The fourth invoked is Perseverance who is influxious against Lascivity. Which Grade, my son, is the foundation of Ancestral Custom: observe how without any deliberation Unfairness was cast out. My son, we are vindicated since Unfairness has departed.

The sixth influence invoked for us – against Coveter – is community. With that departed, the next invokation: Actualis, and thus – with Actualis presenced – does Deceit run away. Observe, my son, how with Actualis presenced and Envy absent, the noble has been returned. For, following Actualis, there is the noble, together with Life and Phaos.

No more does the retribution of Skotos supervene, for, vanquished, they [all] whirlingly rush away […]

With a quietude, father, engendered by theos, the seeing is not of the sight from the eyes but that through the noetic actuosity of the capabilities. I am in the Heavens; on Earth; in Water; in Air. I am in living beings, in plants; in the womb, before the womb, after the womb. Everywhere.

{end quote}

As a certain English poet wrote in 1873 CE, “the separation between the Greeks and us is due principally to the Hebraistic culture we receive in childhood.”

T.W.S., 2017


{1} Our first visit is described here:

{2} An extract from Myatt’s translation is available, together with his comprehensive scholarly commentary, here:

{3} Aeschylus, Agamemnon, as translated by DW Myatt.


O9A. One Image, Ten Thousand Words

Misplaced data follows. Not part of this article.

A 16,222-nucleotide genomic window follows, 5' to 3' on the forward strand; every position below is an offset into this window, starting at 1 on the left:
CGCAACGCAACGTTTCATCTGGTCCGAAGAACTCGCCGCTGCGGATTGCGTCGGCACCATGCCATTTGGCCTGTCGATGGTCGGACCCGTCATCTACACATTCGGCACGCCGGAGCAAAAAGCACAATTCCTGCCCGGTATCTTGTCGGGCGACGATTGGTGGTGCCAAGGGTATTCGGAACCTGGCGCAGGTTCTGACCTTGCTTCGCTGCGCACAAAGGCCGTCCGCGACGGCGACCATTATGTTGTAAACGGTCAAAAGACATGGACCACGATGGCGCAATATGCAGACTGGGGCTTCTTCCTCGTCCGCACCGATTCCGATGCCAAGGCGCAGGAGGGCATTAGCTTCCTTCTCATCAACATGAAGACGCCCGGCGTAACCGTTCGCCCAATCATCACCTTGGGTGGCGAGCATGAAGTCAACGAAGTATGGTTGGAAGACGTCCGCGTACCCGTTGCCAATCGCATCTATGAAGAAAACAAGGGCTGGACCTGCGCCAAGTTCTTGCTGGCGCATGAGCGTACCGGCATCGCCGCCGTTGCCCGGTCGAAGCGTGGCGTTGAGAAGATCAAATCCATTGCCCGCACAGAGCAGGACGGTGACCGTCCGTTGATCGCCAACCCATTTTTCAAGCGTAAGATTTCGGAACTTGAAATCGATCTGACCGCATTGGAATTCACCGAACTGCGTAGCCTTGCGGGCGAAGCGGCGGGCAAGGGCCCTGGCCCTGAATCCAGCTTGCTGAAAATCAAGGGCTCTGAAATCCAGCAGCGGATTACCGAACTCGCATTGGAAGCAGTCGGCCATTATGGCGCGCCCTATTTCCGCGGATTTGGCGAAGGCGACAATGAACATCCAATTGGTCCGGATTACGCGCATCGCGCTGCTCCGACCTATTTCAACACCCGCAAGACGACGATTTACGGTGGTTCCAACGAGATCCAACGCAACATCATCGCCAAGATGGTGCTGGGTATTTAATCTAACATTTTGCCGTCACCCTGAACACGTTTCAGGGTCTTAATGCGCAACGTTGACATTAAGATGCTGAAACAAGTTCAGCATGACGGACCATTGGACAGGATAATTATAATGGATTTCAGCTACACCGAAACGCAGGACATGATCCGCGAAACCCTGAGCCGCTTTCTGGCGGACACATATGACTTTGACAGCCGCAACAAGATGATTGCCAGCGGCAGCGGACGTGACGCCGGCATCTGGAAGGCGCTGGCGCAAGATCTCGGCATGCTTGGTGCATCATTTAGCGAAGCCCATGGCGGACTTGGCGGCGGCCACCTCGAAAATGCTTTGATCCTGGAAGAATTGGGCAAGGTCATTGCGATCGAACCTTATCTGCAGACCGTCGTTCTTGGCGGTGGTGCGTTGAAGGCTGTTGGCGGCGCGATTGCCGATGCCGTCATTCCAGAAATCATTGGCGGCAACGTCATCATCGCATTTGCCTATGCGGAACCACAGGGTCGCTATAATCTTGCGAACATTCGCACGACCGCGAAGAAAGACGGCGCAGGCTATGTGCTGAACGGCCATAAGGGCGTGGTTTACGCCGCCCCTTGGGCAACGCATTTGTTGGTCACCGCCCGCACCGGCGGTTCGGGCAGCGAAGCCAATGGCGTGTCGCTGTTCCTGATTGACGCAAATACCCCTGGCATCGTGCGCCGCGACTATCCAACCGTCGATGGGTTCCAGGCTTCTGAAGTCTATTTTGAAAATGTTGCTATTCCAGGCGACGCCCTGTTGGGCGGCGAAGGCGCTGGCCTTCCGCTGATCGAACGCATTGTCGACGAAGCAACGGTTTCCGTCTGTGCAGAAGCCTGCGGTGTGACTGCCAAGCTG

O9A Insight Role

Editorial Note: We republish here an extract from an illuminating interview with the Finnish Occultist (aka Northwind) who edits The Sinister Flame zine and who runs the Black Metal record label of the same name. The interview was published in July 2017 on the deathmetal dot org website.

Northwind expresses the essence of the ONA system, hidden as that is by the ONA’s perplexing, misleading, challenging, testing Labyrinthos Mythologicus.


As anyone who’s taken part of his publication will know, he [Northwind] works with the Order of Nine Angles system – also known as the Seven-Fold Way.

– This is a path I’ve walked for well over a decade now, and it’s taught me a lot. For starters – it’s worth pointing out that the Order of Nine Angles has no formal membership, no leader, no structured organisation and no dogma. The word ‘order’ is a bit misleading in that sense. This is of utmost importance to myself, because I’ve always preferred working alone.

NorthWind adds that he has no problems collaborating with others – should the situation require it – but not being a particularly sociable character, it’s unlikely to happen by preference.